Despite the formidable obstacles of inertia and political compromise, Gingrich succeeded in turning most of this agenda into Congressional legislation. His determination and passion were greater than Clinton’s two years earlier. His energies were focused and his ability to handle hostility and rejection was more carefully honed than that of the President. He was a powerful leader with a “revolutionary” program, who was able to bring most of his proposals to the very desk of Bill Clinton for the president’s signature.  

Clinton now seized center stage by vetoing the legislation. He presented himself as a “conservative” who was defending the “traditional” rights of all Americans. The government shutdown. The poor protested. The middle class became nervous about the cuts in its benefits. Farmers and veterans had second thoughts about balanced budgets. Clinton’s ratings rose. Gingrich’s ratings fell. The political battle lines for the 1996 election were drawn. 

What does it all mean? 

It means that the political agenda of this country has been written by Gingrich. The idea man is Gingrich. Clinton is responding to the Gingrich initiative.Clinton has offered no clear competing vision. His strength lies in his defense of the status quo.  

It means that Gingrich may lose the election.  But he has won the principle. The principle is that the American budget must be balanced in seven years. Clinton has already made that concession. 

It means that welfare will never be the same again. Even if welfare is not decentralized, even if the guaranteed safety net remains, workfare is the order of the day. Wherever possible, long-run dependency will be replaced by some form of personal responsibility. 

It means that health care reform, the failed effort of the Clinton administration, will be pushed on its way by the cost-cutting moves of the Gingrich initiative. 

It means that the reform of public education will become a central issue for Americans on a federal, state, and local level. With a shortage of educational dollars, the way educational money is invested will become part of a radical new educational re-think.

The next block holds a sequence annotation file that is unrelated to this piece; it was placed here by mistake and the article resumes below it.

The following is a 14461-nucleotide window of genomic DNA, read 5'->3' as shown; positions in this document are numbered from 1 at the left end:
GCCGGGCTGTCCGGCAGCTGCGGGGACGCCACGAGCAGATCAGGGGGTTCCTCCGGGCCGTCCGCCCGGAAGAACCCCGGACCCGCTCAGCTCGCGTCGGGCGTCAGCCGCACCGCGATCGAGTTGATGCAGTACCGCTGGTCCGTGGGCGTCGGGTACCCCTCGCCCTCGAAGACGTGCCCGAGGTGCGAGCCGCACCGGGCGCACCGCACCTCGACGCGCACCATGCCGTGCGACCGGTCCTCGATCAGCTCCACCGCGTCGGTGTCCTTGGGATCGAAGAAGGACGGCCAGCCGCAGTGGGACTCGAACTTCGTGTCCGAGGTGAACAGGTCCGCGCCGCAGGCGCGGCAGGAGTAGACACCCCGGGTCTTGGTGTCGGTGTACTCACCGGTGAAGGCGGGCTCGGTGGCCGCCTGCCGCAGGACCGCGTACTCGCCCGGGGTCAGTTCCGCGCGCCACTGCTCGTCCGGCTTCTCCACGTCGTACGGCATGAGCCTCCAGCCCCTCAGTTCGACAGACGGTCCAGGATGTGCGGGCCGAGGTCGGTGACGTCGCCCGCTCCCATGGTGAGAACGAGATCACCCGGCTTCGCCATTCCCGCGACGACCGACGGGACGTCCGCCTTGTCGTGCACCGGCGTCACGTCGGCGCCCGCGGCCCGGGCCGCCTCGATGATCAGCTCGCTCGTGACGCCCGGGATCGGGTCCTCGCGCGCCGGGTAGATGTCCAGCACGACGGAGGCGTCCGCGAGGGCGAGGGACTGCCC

It means that if Clintonwins the election in 1996, he will win a platform partially designed by Gingrich. He will simply guarantee that he will do the same thing less abrasively and more compassionately. 

The problems with Gingrich are Legion. He has an unattractive bulldog personality, which always manages to convey the mean side of his character. He is a fighter who does not easily accept the political compromises that are necessary for success. He has tied a classically liberal free enterprise economic proposal to a reactionary social agenda designed by religious fundamentalists. He has naively assumed that the middle class and the elderly rich will easily give up their own welfare benefits. He ignores the fact that our environment needs protection and regulation. 

Above all, Gingrich has undermined the credibility of his balanced budget proposal by advocating a tax cut for the rich at the same time that he proposes removing the safety net for the poor. You cannot persuade the public to accept personal sacrifice unless that sacrifice is equally distributed. 

But the reality remains. The only visible politician with a clear vision of an economic plan for the future is the Intolerable Newt Gingrich. Bill Clinton is a status quo politician with no passionate focus.. 

I will not vote for Gingrich’s party or program because it distributes sacrifice unfairly and because its message of fiscal and personal responsibility is all tied to a reactionary and fundamentalist social agenda. But I recognize creative leadership when I see it.